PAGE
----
It happens at some point in almost every business: a client leaves. Sometimes it’s because of factors beyond your control such as clients who relocate to other parts of the country. But some clients may be dissatisfied with your service.“Competition is today fierce,” said Sylvia Garibaldi, principal and founder of SG & Associates, a Toronto-based financial services consultancy, and president of Advocis Toronto. “There are about 90,000 individuals offering financial advice in Canada today, and poaching goes on all the time. You need to be on top on your game – the first person who comes to a client’s mind for all important life events and decisions. And you should know when these occur.”
The nature of competition has changed dramatically, added Steve Ison, principal and area leader for Western Canada at Edward Jones. “For decades, value for clients meant someone who would contact them from time to time about interesting new products. Today, anyone can buy products from a teller or on a computer. Value is now rooted in a deeper understanding of clients’ needs and circumstances, and solutions that are tailored to those needs.”
He said a holistic financial plan, created after a thorough know-your-client process, is the basis for building client loyalty. “The financial plan has to focus on the needs, the goals and the financial circumstances of the individual family or client, putting the client’s goals in a reasonable order.
“But that’s the just the beginning,” he added. “Financial advisors who are successful in building life-long clients are in frequent contact with them. They need to schedule a series of review meetings throughout the year at which they review the financial plan, discuss the client’s attitude to risk and how that relates to the existing portfolio, and find out what the client expects of the advisor and how often he or she would like contact.”
The No. 1 reason clients leave their financial advisors is lack of communication, Garibaldi said. “This includes the number of times they are contacted throughout the year, how they are contacted, and disclosure of your fees and the way you do business.”
With A clients, she said, “you will want to touch base at least 20 times a year through your monthly e-newsletter, social media such as updating your LinkedIn profile with interesting articles, client meetings and client appreciation events.”
B clients will need a minimum of 15 touches a year, she added. “Keep in mind that B clients can eventually become A clients, and they are often deeply plugged into community networks. And your C clients should get at least six to eight touches a year.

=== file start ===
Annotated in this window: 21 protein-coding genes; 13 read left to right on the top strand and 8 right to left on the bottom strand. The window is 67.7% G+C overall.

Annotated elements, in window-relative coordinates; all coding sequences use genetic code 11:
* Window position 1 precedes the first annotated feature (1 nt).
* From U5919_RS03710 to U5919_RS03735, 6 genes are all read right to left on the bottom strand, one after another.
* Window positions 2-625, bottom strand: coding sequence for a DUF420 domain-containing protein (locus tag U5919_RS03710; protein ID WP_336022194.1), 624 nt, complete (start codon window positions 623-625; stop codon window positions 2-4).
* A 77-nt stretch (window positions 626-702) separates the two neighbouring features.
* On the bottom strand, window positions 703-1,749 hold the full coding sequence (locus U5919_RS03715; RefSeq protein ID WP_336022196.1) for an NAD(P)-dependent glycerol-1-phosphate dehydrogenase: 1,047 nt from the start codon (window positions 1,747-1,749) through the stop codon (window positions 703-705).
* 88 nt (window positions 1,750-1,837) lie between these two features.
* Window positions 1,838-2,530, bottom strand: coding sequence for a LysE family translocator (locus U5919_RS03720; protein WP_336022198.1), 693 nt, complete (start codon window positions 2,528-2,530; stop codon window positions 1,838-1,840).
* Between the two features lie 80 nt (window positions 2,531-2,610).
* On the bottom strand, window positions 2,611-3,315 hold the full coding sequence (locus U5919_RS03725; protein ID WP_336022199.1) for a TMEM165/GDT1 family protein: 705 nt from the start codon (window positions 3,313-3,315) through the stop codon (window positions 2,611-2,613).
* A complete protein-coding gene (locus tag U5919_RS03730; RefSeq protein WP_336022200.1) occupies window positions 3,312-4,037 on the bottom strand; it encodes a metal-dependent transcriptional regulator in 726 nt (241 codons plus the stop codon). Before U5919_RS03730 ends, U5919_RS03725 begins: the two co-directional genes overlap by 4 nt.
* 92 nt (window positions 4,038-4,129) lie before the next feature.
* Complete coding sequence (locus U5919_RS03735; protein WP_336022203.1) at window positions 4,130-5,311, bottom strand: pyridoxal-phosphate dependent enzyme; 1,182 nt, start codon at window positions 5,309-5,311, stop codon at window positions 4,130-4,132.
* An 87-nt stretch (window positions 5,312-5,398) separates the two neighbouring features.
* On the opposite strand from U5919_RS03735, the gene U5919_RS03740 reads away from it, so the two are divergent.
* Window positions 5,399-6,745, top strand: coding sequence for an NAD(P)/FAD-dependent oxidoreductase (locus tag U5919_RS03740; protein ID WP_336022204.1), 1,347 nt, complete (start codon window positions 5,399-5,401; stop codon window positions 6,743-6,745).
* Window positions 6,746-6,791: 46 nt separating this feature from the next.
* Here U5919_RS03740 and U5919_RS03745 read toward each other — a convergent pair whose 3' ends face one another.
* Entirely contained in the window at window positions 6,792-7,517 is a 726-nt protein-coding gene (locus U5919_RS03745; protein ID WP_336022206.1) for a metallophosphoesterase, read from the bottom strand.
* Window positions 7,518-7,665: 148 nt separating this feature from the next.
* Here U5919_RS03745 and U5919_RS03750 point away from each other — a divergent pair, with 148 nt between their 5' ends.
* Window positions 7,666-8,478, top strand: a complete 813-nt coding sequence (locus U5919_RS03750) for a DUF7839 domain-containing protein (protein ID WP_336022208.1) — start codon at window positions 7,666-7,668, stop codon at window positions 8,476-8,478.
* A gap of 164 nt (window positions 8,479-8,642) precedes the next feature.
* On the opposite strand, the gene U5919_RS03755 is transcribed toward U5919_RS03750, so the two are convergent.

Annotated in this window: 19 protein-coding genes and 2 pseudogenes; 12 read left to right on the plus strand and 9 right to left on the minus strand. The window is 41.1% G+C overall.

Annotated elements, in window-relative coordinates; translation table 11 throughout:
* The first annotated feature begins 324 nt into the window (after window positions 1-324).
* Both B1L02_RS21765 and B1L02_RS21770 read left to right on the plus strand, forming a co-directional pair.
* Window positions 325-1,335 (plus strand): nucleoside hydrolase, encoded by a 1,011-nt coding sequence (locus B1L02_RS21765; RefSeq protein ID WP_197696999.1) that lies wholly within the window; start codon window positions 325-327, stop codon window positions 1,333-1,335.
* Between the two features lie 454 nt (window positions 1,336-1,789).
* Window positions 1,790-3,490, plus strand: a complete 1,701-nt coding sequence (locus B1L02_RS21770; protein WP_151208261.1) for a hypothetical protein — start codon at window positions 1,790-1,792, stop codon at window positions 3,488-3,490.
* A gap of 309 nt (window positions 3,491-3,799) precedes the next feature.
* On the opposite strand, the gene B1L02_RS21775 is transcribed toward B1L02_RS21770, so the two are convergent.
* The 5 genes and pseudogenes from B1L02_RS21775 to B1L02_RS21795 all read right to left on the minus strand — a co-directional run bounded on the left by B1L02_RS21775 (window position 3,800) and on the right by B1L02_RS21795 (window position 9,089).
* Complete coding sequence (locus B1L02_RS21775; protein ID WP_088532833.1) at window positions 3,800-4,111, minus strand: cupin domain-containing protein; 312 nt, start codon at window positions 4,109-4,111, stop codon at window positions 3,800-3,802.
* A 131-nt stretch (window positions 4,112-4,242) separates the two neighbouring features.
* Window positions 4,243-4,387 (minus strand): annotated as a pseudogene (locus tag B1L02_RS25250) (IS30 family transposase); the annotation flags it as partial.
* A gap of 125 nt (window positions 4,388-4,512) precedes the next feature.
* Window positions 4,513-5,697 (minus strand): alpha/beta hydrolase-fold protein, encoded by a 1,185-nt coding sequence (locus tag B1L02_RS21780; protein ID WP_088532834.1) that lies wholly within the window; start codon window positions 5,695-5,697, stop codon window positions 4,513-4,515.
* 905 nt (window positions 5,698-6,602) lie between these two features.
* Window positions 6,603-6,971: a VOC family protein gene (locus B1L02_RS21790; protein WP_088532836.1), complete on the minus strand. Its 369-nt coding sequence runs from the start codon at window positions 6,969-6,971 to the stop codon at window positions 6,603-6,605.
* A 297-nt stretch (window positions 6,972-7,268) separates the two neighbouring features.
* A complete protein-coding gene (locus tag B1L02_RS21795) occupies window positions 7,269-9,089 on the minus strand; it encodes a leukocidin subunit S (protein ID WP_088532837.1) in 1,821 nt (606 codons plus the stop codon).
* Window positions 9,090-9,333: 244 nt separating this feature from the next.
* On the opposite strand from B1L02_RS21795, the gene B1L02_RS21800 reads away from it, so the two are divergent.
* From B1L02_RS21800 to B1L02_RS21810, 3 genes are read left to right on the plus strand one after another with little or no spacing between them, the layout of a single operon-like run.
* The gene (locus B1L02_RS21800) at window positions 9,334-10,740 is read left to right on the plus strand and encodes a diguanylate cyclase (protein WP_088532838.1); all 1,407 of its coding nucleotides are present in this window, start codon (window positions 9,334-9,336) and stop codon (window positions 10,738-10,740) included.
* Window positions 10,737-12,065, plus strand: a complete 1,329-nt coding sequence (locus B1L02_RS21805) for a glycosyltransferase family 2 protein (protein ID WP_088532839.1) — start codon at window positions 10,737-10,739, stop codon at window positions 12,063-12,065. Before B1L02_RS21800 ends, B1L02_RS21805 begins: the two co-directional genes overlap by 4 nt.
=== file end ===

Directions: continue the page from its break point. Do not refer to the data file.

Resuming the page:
“You’ll also need to know what kind of touches your client wants,” she said. “Connect with all your clients who are on LinkedIn, but keep in mind that your older clients will probably appreciate the personal touch of a phone call or a letter. A twenty- or thirtysomething client, on the other hand, may consider a phone call an intrusion and want to be contacted by email or through social media.”
All your clients should have at least one fact-to-face meeting with you a year, Mr. Ison said, “although when I was a financial advisor, my working professional clients were usually so busy that it was difficult to see them face-to-face. A solution often was to visit their offices.
“If advisors don’t keep in contact with their clients,” he added, “these people will eventually run into another advisor who will say, ‘This is how my business works…’ ”
Garibaldi believes client surveys are useful in getting to know clients at a deeper level. “These can take the form of about 10 or 12 general interest questions about hobbies and interests, clubs and organizations the clients belong to – which could be a good segue into referrals; why they decided to work with you and whether you have lived up to their expectations; and what they think of your competition. This last question will tell you whether the client has been approached by other advisors or firms, or is looking around.”
She suggested following up the survey by telephoning clients who have answered its questions and thanking them for doing so. “Schedule meetings with those whom you think have concerns,” she added. “Listen to what the client is telling you, and remember that a silent client is not necessarily a satisfied client.”
If a client announces that he is taking his business elsewhere, view this as an opportunity to learn from your mistakes, Garibaldi said. “Always ask why the client has decided to leave. ‘Was I hard to get hold of?’ If one client is experiencing this, changes are others probably are well. And some departing clients won’t tell you themselves; they’ll let the new advisor send you the paperwork. But give them a phone call too. Some advisors try to show departing clients all they have done for them, but I don’t recommend putting this kind of pressure on them to stay. Tell them you’re always open to them coming back…that is, if you want to retain them as clients.”
It’s important to act in a professional manner in this kind of situation, Ison emphasized. “The vast number of people are uncomfortable with conflict, so when you are asking for feedback of why the client is dissatisfied, you will need to put the blame on yourself and not on the client. ‘Where did I go wrong? What do I need to improve?’ In rare occasions, a misunderstanding may come to light that can be resolved, but this does not happen very often.
“No matter what the client’s attitude is, be professional,” he added. “Our industry is based on professionalism and maturity and integrity are its cornerstones. We have to hold ourselves to these standards.”